On November 12, in response to a frightening rise in antisemitic acts since the eruption of the crisis in the Middle East, more than 100,000 people in Paris and 185,000 throughout France took part in a massive demonstration “against antisemitism” and “for the Republic”. We marched with the moving feeling of a great moment of fraternity, without slogans, without any noise other than the applause passing from the front to the back of the procession repeatedly, like waves of the sea.
With one or perhaps two exceptions, there were no Israeli flags, no Palestinian flags, no signs of religious or partisan identity. The only flags were French. And with the exception of Emmanuel Macron, the country’s most senior political figures from the right and left were at the head of the procession. Former presidents Nicolas Sarkozy and François Hollande, parliamentary leaders, the prime minister and the mayor of Paris marched side by side. Together, they sang La Marseillaise.
The march was dignified, calm, powerful. The silence sent shivers down the spine, to the rhythm of applause that broke like waves. It was the solemn spectacle of a “national uprising”, as Libération newspaper named it on its front page the next day.
The marchers were messengers of that strange French speciality known as laïcité, which we proudly brandish as our common identity – a universalism that is wary of communitarianism, that prides itself on protecting minorities by emphasising what unites us rather than the identities that divide us.
But by taking a closer look, the march was hardly encouraging. If I’m honest, I’d even say it was depressing. For there was one notable invisible: the young. There were more white hairs and bald heads than under-30s. Teenagers were cruelly absent, except for those who had come with their families. French people of “diversity”, Arabs or Black people, weren’t there either.
Their absence was glaring, even though they did not shy away from other demonstrations in support of Palestine and the ceasefire in France and London. Let’s put things straight: the Paris march was an old white man’s march.
As of last week, 1,518 antisemitic acts or remarks had been recorded in France since the day of the Hamas attack on Israel. By way of comparison, 436 such acts were recorded for the whole of 2022. So where were the young marchers? How come the younger generations feel unconcerned about the fight against antisemitism, a particular kind of racism that has, for two millennia, been the first alibi for all misfortunes? What has happened to make it alarm old people only? What has happened to prevent a demonstration in support of French Jews, at a time when they are once again under threat, from being a clear sign of unity and rallying for young people?
Time has taken its toll. For Europeans over 30, the Jews remain the victims to whom we owe a common debt. For subsequent generations, and especially for teenagers, the Jews are guilty of the death and misery of the Palestinians. The absolute singularity of the genocide of the Jews is tending to be erased towards competing tragedies. Gaza has taken over the Shoah.
Ideologically, the cause of victimhood has changed sides. The left was initially dazzled by this young state born on the ruins of the Shoah, which appeared as a realised socialist project. Yet as the left embraced the Palestinian cause and condemned Israel for its settlements policy on the West Bank, the Palestinian has become the symbol of the universal victim in its collective mindset, while the Israeli is back to being the rich cosmopolitan capitalist who had fuelled far right antisemitism since the century of the Dreyfus Affair. Under the guise of anti-Zionism, antisemitism has shifted to the far left.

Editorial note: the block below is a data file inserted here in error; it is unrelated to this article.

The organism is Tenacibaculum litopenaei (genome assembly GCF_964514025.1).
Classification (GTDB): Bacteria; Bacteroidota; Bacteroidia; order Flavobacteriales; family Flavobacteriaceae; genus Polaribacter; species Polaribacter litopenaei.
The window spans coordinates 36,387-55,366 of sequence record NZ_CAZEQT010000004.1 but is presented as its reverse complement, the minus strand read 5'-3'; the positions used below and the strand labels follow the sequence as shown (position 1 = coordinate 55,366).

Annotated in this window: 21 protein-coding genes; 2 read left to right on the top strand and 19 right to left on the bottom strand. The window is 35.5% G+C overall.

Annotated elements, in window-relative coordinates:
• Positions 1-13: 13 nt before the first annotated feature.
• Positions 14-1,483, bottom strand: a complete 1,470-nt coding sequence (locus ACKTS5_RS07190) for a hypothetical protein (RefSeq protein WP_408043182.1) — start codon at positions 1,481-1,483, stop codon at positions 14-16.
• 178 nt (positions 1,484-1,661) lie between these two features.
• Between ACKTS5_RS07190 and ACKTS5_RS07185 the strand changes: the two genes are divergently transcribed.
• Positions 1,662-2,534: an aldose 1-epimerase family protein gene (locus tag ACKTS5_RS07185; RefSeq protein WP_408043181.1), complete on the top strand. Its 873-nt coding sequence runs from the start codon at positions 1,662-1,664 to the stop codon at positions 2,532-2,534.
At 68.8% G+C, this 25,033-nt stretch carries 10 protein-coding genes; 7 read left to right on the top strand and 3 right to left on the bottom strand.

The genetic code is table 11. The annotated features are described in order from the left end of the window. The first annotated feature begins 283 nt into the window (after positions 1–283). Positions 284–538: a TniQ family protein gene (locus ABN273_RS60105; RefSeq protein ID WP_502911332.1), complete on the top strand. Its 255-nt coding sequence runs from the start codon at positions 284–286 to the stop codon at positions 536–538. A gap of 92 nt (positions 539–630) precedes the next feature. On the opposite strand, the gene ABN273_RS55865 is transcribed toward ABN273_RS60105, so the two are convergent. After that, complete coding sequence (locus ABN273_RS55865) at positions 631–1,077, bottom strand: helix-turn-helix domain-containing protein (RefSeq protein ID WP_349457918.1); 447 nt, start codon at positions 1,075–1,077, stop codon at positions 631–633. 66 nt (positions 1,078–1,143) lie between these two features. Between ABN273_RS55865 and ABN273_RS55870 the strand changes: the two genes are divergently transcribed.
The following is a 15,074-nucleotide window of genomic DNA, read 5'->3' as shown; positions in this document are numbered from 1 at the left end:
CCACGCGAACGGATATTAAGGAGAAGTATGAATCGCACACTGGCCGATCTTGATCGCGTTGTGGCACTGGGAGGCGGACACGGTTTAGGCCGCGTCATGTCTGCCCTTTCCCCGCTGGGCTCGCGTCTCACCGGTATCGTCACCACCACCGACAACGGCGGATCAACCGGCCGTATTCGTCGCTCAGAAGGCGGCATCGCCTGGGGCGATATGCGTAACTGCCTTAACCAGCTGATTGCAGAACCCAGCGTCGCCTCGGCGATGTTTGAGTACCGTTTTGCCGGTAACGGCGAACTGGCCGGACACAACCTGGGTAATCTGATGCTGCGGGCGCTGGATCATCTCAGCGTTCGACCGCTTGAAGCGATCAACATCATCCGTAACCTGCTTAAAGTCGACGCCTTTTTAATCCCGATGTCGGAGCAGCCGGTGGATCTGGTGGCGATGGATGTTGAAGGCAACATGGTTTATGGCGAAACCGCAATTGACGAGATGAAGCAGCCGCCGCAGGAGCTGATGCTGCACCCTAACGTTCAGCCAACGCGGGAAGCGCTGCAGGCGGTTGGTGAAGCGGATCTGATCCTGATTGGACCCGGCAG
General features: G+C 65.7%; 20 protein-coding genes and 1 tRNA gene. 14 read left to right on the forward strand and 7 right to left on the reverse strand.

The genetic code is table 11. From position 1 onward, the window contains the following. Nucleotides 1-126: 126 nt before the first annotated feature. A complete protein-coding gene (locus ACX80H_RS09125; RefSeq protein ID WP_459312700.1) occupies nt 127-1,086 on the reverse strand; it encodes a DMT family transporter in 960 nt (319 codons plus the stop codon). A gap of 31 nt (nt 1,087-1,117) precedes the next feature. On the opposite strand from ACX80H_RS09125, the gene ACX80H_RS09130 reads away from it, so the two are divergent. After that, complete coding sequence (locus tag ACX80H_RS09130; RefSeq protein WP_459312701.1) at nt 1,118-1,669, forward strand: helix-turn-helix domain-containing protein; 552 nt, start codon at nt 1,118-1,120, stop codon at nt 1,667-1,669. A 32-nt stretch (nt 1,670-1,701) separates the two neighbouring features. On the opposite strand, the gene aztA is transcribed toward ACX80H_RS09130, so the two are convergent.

This political inversion was another feature of the Paris demonstration. Marine Le Pen and others from Rassemblement National, a party descended from the collaborationist and antisemitic far right, were present. They are trying to hijack the fight against antisemitism as a pretext to attract the anti-Muslim vote.
Jean-Luc Mélenchon and part of the far left were absent, trying to insinuate that fighting antisemitism in France was taking sides against the Palestinians. President Macron decided to miss this national event for fear of fanning the flames in a country made up of Europe’s largest Jewish community and of Europe’s largest Arab-Muslim community.
A new political correctness consists of making people believe that “anti-Zionism” is provoked by Israel’s policy of expansionism in the Palestinian territories. This policy is morally indefensible and reprehensible. But linking the two means forgetting that Hamas began its terrorist actions in the wake of the peace agreements signed in Oslo in 1993, and that nothing is more odious to it than the prospect of peace with Israel, as their charter provides for its eradication.
Social democracy’s leaders urgently need to restore its compass. It is distressing that the German vice-chancellor, Robert Habeck, and US senator Bernie Sanders were the only two left wing figures to make a statesmanlike speech on this fundamental challenge to the left.
Yes, the Palestinians are the unacceptable victims of an Israeli response that disregards international law. Yes, a two-state political solution is the duty of the international community. But legitimate support for the Palestinians cannot tolerate hatred of the Jews and the elimination of Israel. It cannot condone support for militant Islamism. Social democratic leaders, like Keir Starmer, must assert a left wing position that rejects anti-Zionism and seeks a point of balance on the Israeli-Palestinian conflict. Social democracy is at a crucial point in history, when democracies can tip over into populism. A responsible left wing leader will never be a statesman if he leaves the fight against antisemitism to the right.